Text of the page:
ByRedmond Bacon, writer at
Have realised my dream of finally living in Berlin. I like movies, techno, and talking too much in bars.

The Marvel Cinematic Universe has released over thirteen films, and delighted critics and audiences alike in creating a film world akin to that of a real life comic book series. Nevertheless, when it comes to the Academy, no film from the franchise has yet to win a golden statuette. This could all change, however, as Captain America: Civil War — considered to be one of the very best films they've made — is being submitted for Oscar consideration.

If they are successful, Civil War could become the first superhero movie to be nominated for best picture. Given the scarcity of great summer films that were released this year, coupled with the fact that many major Oscar contenders are yet to be screened, there is a chance Civil War could sneak into contention for the biggest award of them all. This would reflect the Oscars' desire to go more mainstream — evidence when the Academy expanded the amount of nominees from five to a potential ten in 2009, leading to more genre-style pictures such as The Martian and Inception to get nominated.

But how have superhero films succeeded historically at the Oscars? Lets take a look at some of the biggest successes.

Superman (1978)

Considered the film that first successfully introduced superheroes into the world of film, Superman was a runaway commercial and critical hit, and Christopher Reeve was made into a star. With a screenplay by Mario Puzo of Godfather fame, and featuring supporting performances by Marlon Brando and Gene Hackman, Superman did extremely well at the Oscars, winning a special achievement award for its innovative visual effects, as well as nominations for Best Film Editing and for its iconic John Williams score.

Batman (1989)

The Batman of 1989 was a revelation. Too long relegated to the land of camp, Tim Burton's vision saw a much darker version of The Caped Crusader. As is custom with a Tim Burton movie, the film utilised exquisite production design to create a truly neo-gothic metropolis. Anton Furst and Peter Young were rewarded for their efforts with an Oscar for Best Production Design.

Spider-Man 2 (2004)

Generally considered to be the best Spider-Man movie, and one of the most relatable superhero movies ever made for its depiction of Peter Parker as both a regular guy and a deliverer of justice, Spider-Man 2 was rewarded at the Oscars for its visual effects. With a villain as memorable as Dr. Octopus, Spider-Man 2 simply had to win.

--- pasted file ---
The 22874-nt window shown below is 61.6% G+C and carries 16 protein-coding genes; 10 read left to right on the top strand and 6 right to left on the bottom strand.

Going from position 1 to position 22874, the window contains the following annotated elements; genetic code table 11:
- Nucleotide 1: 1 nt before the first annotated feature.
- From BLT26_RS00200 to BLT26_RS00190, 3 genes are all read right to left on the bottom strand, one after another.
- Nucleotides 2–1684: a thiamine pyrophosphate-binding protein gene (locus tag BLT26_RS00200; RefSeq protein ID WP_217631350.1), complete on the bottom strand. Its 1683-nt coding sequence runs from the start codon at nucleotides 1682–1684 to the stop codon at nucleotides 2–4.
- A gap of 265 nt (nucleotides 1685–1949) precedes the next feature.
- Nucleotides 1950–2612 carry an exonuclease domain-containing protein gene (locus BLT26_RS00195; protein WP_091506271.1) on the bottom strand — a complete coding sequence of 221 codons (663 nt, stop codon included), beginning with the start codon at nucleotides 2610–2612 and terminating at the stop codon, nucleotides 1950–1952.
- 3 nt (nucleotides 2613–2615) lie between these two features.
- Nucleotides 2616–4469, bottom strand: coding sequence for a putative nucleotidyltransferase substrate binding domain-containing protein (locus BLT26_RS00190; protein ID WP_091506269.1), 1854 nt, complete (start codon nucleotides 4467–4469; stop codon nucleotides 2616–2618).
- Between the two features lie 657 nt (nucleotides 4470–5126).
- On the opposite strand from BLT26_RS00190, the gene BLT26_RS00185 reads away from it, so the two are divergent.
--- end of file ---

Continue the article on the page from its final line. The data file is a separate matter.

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The Incredibles (2004)

The only superhero movie on this list not based on either a DC or Marvel property, Pixar's The Incredibles — which looked at an average family with extra-special powers — won awards for Best Animated Feature and Best Sound Editing, showing that superhero movies don't need to be based on any existing properties to be successful.

The Dark Knight (2008)

The pinnacle achievement of Christopher Nolan's Batman trilogy, there was genuine outrage when The Dark Knight was not nominated for Best Picture. It was telling that after this snub, the amount of films eligible for nomination the next year was actually increased. Nevertheless, the best Batman movie ever won a posthumous Oscar for Heath Ledger's unforgettable Joker and also scooped up the award for Best Achievement in Sound Editing.

Check Out How He Got Those Scars:

Big Hero 6 (2014)

Based on a Marvel property few people had even heard of, the children's film Big Hero 6 won an Oscar for Best Animated Film. With gorgeous animation and the lovable Totoro-like Baymax as the film's heart, Big Hero 6 is the last superhero film to have won an Oscar. The only superhero film nominated at all last year was Sanjay's Super Team, which garnered a nod for Best Animated Short.

Could Civil War Be Nominated?

The first thing that really stands out, that when comparing Marvel vs DC, DC comes out on top, with five Oscars to Marvels two, including that all-important acting win. Heath Ledger's win as the Joker in The Dark Knight came due to that film's extremely morally ambivalent tone and embrace of much weightier themes. Seeming as Civil War appears to be the most grown-up and adult of the MCU films so far, it has a better chance than most of finally getting a nod for the prestigious award.

With The Dark Knight's picture snub coming during the age of only five best picture nominees, it is safe to assume that if there had been more spaces it would have gotten into contention. Being the stand-out in a weak year for mainstream movies, and harbouring an almighty rotten tomatoes score of 90% - plus the diversity make up of Academy increasing - Civil War has a real chance of being considered for Best Picture. This could be the year superhero movies finally get the recognition they deserve.


Should Civil War Be Nominated For Best Picture?

Source: Marvel Studio News


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